Best Cloud Storage Solutions for NAS Backups
- The Big 3 Service Providers: Amazon S3, Microsoft Azure Blob Storage and Google Cloud Storage are three of the most renowned powerhouses in the cloud storage space. Apart from infinite storage capacity, they offer high-level data security. Many users, however, complain that their pricing is complicated.
- Best Value for SMBs: Unlike the Big 3, solutions like Wasabi Hot Storage and BackBlaze B2 offer reliable backup storage with cheap, easy pricing. Unfortunately, they cannot match up to the feature set, number of data centers or granular security provided by any of the Big 3.
- Self-Hosted Cloud Storage Solutions: Open-source solutions like Ceph, OpenStack Swift, and Minio allow self-hosted S3-like storage. That means you get the benefits of controlling your own cloud. And you also get all the drawbacks - the whole thing requires a lot of effort and training.
How to Backup NAS Devices with CloudBerry Backup
To backup data to your NAS device you can use CloudBerry Backup. It is capable of both, local to-NAS backup and cloud backup of data, stored on the NAS server itself. First of all - download CloudBerry Backup from our official website and proceed with the further steps.
Backup Local Data to NAS device
1 First of all, you need to create a local storage account where you will perform backup. For that, click Add New Account button:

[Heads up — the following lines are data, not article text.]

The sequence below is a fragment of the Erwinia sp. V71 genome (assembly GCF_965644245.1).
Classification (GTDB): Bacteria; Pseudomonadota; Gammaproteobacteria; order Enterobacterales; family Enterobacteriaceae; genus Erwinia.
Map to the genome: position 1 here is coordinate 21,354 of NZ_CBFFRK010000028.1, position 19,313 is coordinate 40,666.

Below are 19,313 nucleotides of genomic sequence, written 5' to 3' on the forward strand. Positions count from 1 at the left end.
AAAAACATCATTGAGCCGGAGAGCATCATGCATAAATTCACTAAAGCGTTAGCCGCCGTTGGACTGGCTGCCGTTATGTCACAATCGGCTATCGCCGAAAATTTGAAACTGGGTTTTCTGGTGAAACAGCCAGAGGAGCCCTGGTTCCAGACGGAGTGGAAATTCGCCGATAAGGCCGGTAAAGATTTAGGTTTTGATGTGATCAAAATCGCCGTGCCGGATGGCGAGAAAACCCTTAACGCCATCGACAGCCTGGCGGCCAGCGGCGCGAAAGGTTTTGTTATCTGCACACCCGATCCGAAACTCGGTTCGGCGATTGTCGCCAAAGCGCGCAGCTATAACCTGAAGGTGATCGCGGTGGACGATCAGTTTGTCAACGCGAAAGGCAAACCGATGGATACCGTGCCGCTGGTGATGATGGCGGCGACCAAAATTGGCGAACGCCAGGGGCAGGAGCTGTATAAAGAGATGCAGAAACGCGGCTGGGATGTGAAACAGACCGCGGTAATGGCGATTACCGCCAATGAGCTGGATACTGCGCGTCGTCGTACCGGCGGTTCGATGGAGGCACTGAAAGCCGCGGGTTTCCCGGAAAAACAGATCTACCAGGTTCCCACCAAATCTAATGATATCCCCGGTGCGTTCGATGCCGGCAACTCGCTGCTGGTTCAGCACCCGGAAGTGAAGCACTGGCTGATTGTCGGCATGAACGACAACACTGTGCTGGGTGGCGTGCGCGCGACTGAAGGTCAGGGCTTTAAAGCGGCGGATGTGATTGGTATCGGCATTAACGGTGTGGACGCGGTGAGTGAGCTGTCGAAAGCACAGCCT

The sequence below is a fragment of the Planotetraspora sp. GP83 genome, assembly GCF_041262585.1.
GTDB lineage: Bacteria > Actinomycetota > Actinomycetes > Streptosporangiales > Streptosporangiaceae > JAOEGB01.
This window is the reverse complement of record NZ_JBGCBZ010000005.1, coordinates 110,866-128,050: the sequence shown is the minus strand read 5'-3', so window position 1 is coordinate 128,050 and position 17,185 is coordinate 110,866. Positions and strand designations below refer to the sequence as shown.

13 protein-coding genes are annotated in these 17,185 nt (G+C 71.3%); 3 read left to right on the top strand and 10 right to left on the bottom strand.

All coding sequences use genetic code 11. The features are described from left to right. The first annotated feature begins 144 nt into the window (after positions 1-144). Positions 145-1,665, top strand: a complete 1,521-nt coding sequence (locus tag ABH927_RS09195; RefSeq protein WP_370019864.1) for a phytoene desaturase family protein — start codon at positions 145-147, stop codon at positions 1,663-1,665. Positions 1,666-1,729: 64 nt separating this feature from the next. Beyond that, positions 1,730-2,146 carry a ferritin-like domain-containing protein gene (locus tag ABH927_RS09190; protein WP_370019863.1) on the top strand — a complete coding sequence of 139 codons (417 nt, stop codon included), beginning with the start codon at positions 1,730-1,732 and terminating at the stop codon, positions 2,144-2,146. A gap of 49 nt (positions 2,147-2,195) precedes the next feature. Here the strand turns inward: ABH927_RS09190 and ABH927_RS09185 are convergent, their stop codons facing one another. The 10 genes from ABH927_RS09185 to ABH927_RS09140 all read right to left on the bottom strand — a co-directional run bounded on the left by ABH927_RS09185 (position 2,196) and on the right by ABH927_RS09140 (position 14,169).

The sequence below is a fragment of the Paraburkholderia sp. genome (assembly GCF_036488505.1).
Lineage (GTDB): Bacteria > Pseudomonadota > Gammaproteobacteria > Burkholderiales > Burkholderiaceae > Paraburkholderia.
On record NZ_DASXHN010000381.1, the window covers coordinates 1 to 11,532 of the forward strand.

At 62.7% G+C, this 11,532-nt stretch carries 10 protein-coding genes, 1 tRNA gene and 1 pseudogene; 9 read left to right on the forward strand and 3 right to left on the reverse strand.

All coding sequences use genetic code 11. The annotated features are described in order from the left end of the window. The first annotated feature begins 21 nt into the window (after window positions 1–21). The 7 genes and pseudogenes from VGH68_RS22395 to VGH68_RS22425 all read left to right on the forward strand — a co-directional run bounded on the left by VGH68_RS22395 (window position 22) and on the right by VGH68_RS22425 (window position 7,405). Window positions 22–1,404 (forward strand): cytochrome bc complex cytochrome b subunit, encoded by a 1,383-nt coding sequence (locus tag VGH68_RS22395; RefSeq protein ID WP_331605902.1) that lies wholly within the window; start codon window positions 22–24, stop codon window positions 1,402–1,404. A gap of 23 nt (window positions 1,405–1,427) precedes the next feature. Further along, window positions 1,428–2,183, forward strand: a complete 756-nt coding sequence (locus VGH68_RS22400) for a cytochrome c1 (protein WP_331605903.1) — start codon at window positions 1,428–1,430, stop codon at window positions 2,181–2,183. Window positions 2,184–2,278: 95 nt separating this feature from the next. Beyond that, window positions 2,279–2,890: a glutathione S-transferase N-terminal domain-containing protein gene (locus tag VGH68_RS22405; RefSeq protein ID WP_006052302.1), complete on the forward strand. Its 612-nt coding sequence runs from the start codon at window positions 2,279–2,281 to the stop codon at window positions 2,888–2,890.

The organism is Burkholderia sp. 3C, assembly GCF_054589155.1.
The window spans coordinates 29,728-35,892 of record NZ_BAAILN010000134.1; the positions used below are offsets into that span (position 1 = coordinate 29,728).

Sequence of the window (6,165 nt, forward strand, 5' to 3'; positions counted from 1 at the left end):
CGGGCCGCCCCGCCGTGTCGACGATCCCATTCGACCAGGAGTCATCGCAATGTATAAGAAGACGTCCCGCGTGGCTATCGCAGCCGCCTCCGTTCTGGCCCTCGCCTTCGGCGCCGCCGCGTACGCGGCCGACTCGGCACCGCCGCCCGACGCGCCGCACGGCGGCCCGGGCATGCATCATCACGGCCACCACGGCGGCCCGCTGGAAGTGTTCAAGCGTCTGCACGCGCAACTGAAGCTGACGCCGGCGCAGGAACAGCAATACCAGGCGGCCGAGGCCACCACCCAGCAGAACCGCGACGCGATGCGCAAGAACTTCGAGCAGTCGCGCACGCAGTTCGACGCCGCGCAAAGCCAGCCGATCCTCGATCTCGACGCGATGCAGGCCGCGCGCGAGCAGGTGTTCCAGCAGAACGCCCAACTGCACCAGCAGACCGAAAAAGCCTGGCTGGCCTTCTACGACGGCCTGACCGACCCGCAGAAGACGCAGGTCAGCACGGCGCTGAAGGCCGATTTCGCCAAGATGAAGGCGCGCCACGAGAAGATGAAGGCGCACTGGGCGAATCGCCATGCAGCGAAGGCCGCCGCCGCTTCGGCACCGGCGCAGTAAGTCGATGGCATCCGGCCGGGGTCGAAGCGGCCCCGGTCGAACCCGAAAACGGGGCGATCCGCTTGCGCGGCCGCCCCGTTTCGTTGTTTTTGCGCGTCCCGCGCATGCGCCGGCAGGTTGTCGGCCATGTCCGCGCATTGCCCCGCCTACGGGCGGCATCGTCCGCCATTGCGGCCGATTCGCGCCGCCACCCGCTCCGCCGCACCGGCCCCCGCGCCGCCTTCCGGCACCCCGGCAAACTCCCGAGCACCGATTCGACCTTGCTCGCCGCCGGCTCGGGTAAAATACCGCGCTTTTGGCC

2 In the appeared menu choose File System:
3 Add any display name and select a network path for your NAS server. Make sure it's accessible via your network. If you NAS is user/password protected, click Change Network Credentials:
4 Enter the details as shown below:
5 That's it. Now you are ready to backup to your local NAS device. Create your first backup plan and choose your NAS as a destination for your backups.
Backup NAS Server Data to the Cloud
CloudBerry Backup can perform cloud backup of data, stored on your NAS device. CloudBerry natively supports over 40 cloud storage destinations, including Amazon S3, Microsoft Azure, BackBlaze B2 and Wasabi hot storage.
See the full list:
Further reading Supported cloud storage solutions
1 Start Backup Plan Wizard
2 Proceed with the needed storage provider and settings
3 On the step Backup Source choose Advanced Option and click Add network share
4 In the appeared window click Manage network credentials and specify the coordinates, login and password with which you can reach your NAS device over the network
5 That’s it. Proceed with setting up your backup job.
If you are new to CloudBerry Backup, check out our help page:
Further reading CloudBerry Backup Web Help
NAS is a good choice for hot and backup data storage. It fits the “3-2-1 strategy” and even provides a possibility to execute third-party data management tools like a real server.
Admittedly, there’s no such thing as a completely perfect NAS backup strategy. But, the hybrid approach of simultaneously backing up NAS to the cloud and local devices is the closest you can get to a perfect system.
As a matter of fact, the 3-2-1 framework is even recommended by the U.S. government, through a report titled “Data Backup Options”.